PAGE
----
Early Latin and late Latin

Michèle FRUYT

University of Paris-Sorbonne (Paris 4)

2. Usual diastratic variations in late Latin

2.1. Written texts vs oral speech

The texts never exactly reflect the spoken language, the fundamental means of communication in any given society. They represent only a small sub-group of the speech instances and they neglect many aspects of the linguistic reality. There are different kinds of relationships between the oral instances produced by the speaker and the written versions of them. Some are written texts containing oral features (fr. écrit oralisé), while, conversely, some texts are oral features adapted to a written text (fr. oral écrit). The first category is documented by Cicero’s letters to Atticus, which, although they are supposed to represent a colloquial conversation between two literate, close friends, do not give an exact image of the spoken language, since they contain some literary elements that would not have existed in a uiua uoce colloquial conversation. The second category is represented by the passages of the freedmen’s speeches in Petronius. The author wrote them in order to reproduce the colloquial language of the illiterate people, but they are probably not the exact reproduction of the oral instances since they are an exaggerated caricature of the freedmen’s language. A third category could be represented by the texts that were dictated to a professional scribe by illiterate soldiers (e. g. some Vindolanda letters and some letters from soldiers in Egypt). These contain formulas (e.g. rogo ‘I ask you’) introduced by the scribe, who re-modelled and re-formulated the speech of the sender of the letter. The litterary turns of phrase to be found in the letters are partly the work of the scribe, who was simply doing what he had been taught to do. However, a few late texts do give us some reliable information about the spoken language of their time, e.g. Egeria’s Itinerarium (end of 4th century AD) and Augustine’s Sermones, the latter being considered as the closest text to the language of the non-literate or illiterate population at the beginning of the 5th century AD in the Roman province of Africa. Augustine called his listeners imperītī and indoctī, writing that they spoke uulgī mōre(Aug. Doct. christ. 4,10,24). It is generally thought that Augustine sometimes, in his sermons, spoke extempore and that some secretaries (tachygraphs) would take notes. His speech would then be written up later, by a secretary or by Augustine himself. While some passages in the Sermones do indeed show oral features, even so, these works remain written adaptations and therefore interpretations of their oral sources.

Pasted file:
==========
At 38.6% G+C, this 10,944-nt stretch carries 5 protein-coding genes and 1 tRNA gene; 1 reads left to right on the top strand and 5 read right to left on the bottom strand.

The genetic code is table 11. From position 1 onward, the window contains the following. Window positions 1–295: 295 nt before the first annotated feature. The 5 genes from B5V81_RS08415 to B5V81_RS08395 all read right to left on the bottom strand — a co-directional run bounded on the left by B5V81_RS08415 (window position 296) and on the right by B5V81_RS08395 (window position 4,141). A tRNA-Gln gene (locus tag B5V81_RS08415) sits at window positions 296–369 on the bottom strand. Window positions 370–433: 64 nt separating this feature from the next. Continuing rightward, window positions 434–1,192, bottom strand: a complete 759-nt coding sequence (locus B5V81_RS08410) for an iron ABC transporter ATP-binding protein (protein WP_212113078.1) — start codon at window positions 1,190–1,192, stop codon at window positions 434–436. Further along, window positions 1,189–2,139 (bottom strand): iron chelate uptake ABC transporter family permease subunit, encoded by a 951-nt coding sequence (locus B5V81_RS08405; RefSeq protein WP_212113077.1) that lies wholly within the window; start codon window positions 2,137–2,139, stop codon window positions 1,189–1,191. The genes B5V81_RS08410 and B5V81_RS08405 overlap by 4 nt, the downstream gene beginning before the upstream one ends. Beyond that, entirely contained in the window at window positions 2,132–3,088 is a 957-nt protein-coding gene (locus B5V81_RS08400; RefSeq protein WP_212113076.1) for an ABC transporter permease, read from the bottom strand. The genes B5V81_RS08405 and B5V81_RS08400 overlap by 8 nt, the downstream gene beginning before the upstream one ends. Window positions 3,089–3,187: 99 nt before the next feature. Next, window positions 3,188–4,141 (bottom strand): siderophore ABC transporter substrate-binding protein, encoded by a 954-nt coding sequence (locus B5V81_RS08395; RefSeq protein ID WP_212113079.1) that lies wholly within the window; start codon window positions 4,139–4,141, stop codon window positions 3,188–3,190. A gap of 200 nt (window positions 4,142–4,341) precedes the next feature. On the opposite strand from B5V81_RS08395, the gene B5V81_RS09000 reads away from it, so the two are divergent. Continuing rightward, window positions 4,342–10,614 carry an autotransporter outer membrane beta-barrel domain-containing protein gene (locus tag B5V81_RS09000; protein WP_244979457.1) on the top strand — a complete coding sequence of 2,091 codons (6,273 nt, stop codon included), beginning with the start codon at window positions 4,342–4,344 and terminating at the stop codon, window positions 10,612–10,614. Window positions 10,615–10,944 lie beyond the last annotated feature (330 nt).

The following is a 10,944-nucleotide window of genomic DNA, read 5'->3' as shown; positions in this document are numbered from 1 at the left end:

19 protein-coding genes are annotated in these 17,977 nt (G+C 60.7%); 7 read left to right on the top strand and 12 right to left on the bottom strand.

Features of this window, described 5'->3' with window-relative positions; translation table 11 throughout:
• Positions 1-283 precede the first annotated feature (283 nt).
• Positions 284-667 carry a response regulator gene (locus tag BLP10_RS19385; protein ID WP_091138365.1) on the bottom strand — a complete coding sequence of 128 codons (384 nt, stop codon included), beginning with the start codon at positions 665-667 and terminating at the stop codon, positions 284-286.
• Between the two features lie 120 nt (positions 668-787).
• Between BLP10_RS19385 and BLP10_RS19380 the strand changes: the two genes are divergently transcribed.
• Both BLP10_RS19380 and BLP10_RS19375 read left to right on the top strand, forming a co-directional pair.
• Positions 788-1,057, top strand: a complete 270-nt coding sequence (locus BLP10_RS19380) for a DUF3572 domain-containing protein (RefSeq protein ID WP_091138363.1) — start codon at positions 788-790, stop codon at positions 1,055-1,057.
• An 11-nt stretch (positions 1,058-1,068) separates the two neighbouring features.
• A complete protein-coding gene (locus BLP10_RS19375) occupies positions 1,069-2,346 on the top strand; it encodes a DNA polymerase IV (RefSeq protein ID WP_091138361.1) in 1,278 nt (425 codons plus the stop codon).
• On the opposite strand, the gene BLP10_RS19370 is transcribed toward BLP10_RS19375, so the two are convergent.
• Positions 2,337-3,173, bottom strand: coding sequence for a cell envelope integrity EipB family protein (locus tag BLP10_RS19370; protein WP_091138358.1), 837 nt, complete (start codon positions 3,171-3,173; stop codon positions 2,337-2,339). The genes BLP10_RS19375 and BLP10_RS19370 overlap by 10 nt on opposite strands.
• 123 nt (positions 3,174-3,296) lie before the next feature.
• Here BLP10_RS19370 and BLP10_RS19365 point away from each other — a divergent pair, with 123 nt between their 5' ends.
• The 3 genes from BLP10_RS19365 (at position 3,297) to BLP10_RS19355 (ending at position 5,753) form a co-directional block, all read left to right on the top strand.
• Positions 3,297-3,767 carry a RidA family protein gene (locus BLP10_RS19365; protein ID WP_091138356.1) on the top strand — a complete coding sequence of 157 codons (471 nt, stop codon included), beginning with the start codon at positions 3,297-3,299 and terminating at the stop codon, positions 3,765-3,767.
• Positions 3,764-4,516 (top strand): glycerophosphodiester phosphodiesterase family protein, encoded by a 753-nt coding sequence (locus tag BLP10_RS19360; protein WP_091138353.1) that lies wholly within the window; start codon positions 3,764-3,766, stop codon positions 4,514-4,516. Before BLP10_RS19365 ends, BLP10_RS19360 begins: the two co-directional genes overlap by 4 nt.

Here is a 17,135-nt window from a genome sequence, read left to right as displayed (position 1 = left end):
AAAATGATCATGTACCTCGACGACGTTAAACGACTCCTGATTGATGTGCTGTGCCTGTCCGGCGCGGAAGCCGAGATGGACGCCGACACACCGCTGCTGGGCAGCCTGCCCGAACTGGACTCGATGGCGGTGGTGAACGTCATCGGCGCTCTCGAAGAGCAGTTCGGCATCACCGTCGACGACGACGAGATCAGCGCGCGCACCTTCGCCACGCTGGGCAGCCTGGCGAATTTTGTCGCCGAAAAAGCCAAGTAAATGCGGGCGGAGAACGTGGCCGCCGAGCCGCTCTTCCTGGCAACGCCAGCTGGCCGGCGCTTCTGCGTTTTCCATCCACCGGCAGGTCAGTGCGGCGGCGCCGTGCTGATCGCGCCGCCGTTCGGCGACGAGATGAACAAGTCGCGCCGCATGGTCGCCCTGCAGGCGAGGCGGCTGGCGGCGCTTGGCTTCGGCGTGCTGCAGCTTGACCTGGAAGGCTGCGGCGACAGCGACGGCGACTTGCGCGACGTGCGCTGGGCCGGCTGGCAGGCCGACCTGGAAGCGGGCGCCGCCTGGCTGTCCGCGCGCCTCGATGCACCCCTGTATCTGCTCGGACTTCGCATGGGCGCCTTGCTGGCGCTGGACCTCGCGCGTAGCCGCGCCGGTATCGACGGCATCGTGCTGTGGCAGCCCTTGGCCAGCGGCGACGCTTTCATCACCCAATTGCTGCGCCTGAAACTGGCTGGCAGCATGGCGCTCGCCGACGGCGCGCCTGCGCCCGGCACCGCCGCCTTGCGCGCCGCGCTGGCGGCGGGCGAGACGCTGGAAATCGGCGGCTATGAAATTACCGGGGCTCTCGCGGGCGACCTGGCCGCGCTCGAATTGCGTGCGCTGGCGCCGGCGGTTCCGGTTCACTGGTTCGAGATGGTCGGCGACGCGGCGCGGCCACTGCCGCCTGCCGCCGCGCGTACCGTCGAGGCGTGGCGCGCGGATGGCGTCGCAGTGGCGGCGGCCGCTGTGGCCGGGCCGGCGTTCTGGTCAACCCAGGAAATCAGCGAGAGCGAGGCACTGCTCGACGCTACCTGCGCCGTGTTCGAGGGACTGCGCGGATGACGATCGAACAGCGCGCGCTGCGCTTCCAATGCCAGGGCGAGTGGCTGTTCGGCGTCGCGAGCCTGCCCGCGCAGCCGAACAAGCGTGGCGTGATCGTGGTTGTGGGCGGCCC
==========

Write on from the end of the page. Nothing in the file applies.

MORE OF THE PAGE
Linguistic innovations already in use in oral speech are reflected in the texts only some time later. Sometimes early changes are documented in a passage of direct speech. For example, in several passages of direct speech in Egeria’s Itinerarium, iste is already used as a deictic for what the speaker and the addressees see in front of them: